Sometimes the “light at the end of the tunnel” is seen when we choose to examine what Scripture reveals about life rather than how quickly we can remove our pain. The New Testament book of James is a great place to begin.
Raising my disabled son has transformed my life—its meaning, purpose, ministry, focus, as well as my faith. Central to my perspective is Christ’s view of us, without labels, classifications, judgments, and human-made rules.
God in His grace is patient with us. He’s definitely not out to whack us every chance He gets. But as believers who walk in relationship with Him, we should expect to see some positive outworking of our faith in our lives. It’s in that spirit that we aim for an attitude of praise.
Many of us are currently enduring a crisis. Yes, crisis changes the course of our lives. But what we often forget is that the changes can open doors to a life better than what would have been if the crisis had not happened.
The exercise of this discipline called self-control prevents desire from becoming a dictator. For the person without Christ, the desires dictate and he or she obeys. Those in Christ are able to defy this once-powerful dictator.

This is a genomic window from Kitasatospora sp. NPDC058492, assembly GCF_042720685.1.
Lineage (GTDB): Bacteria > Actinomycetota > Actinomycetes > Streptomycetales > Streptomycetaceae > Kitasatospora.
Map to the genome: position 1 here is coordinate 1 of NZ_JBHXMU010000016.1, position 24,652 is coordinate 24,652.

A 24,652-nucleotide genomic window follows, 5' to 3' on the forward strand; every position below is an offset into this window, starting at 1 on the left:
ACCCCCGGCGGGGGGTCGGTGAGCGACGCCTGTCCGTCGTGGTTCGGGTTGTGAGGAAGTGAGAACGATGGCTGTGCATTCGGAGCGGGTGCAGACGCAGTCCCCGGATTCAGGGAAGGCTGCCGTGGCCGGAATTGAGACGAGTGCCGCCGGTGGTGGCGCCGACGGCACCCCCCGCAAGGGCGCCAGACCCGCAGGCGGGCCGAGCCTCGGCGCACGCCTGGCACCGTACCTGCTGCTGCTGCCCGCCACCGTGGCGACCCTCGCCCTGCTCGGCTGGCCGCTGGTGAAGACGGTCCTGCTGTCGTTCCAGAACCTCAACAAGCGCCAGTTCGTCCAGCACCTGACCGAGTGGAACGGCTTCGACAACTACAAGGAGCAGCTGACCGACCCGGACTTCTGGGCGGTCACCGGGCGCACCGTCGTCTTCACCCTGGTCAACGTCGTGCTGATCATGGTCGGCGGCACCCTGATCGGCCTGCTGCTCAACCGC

Painful or pressing conditions quickly reveal our internal battles. These struggles are not usually between what is good or bad, right or wrong, but between our desires and God’s will.
My defence mechanism of not trusting others completely backfired when it came to God. When I follow His call to trust, I discover that His character is fortified with honesty, fairness, faithfulness, truthfulness, and justice.
Ever wish you could reach out to a friend in crisis, but you’re just not sure what to say? Most of us tend either to avoid the person or situation altogether or to rush in and say too much.
Committing to the road less travelled has nothing to do with anyone else’s road or what he or she is doing on it. I’m not travelling any road except for the one God has allowed me to take.